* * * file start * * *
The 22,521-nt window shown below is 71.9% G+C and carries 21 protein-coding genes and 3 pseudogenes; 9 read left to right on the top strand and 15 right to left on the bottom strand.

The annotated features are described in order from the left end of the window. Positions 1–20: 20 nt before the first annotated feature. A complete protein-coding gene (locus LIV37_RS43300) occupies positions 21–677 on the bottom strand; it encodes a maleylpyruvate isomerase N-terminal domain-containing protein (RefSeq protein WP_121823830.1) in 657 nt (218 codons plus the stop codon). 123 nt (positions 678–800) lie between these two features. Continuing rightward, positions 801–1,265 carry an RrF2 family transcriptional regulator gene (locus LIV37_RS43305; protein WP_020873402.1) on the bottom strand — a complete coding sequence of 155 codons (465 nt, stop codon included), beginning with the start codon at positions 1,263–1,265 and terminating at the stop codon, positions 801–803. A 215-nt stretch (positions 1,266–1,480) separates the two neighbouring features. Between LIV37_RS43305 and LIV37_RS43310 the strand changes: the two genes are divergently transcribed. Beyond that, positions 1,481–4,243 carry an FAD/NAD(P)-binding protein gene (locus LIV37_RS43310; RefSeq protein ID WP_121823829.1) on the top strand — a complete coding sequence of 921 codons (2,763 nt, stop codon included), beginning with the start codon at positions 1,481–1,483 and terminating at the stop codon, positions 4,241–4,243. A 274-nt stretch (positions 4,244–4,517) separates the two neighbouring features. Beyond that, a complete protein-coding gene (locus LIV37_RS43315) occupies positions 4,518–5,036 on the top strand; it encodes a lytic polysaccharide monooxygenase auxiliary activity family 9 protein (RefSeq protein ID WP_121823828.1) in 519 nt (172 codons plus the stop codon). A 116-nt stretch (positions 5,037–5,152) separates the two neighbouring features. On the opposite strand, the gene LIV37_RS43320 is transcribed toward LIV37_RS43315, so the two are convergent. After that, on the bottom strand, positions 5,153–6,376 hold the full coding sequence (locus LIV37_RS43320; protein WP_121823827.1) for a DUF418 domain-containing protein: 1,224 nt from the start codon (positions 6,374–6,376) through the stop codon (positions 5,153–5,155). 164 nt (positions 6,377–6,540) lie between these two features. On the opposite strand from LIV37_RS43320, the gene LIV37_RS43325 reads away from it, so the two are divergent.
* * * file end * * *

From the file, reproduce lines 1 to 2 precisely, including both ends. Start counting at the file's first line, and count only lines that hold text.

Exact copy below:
The 22,521-nt window shown below is 71.9% G+C and carries 21 protein-coding genes and 3 pseudogenes; 9 read left to right on the top strand and 15 right to left on the bottom strand.

The annotated features are described in order from the left end of the window. Positions 1–20: 20 nt before the first annotated feature. A complete protein-coding gene (locus LIV37_RS43300) occupies positions 21–677 on the bottom strand; it encodes a maleylpyruvate isomerase N-terminal domain-containing protein (RefSeq protein WP_121823830.1) in 657 nt (218 codons plus the stop codon). 123 nt (positions 678–800) lie between these two features. Continuing rightward, positions 801–1,265 carry an RrF2 family transcriptional regulator gene (locus LIV37_RS43305; protein WP_020873402.1) on the bottom strand — a complete coding sequence of 155 codons (465 nt, stop codon included), beginning with the start codon at positions 1,263–1,265 and terminating at the stop codon, positions 801–803. A 215-nt stretch (positions 1,266–1,480) separates the two neighbouring features. Between LIV37_RS43305 and LIV37_RS43310 the strand changes: the two genes are divergently transcribed. Beyond that, positions 1,481–4,243 carry an FAD/NAD(P)-binding protein gene (locus LIV37_RS43310; RefSeq protein ID WP_121823829.1) on the top strand — a complete coding sequence of 921 codons (2,763 nt, stop codon included), beginning with the start codon at positions 1,481–1,483 and terminating at the stop codon, positions 4,241–4,243. A 274-nt stretch (positions 4,244–4,517) separates the two neighbouring features. Beyond that, a complete protein-coding gene (locus LIV37_RS43315) occupies positions 4,518–5,036 on the top strand; it encodes a lytic polysaccharide monooxygenase auxiliary activity family 9 protein (RefSeq protein ID WP_121823828.1) in 519 nt (172 codons plus the stop codon). A 116-nt stretch (positions 5,037–5,152) separates the two neighbouring features. On the opposite strand, the gene LIV37_RS43320 is transcribed toward LIV37_RS43315, so the two are convergent. After that, on the bottom strand, positions 5,153–6,376 hold the full coding sequence (locus LIV37_RS43320; protein WP_121823827.1) for a DUF418 domain-containing protein: 1,224 nt from the start codon (positions 6,374–6,376) through the stop codon (positions 5,153–5,155). 164 nt (positions 6,377–6,540) lie between these two features. On the opposite strand from LIV37_RS43320, the gene LIV37_RS43325 reads away from it, so the two are divergent.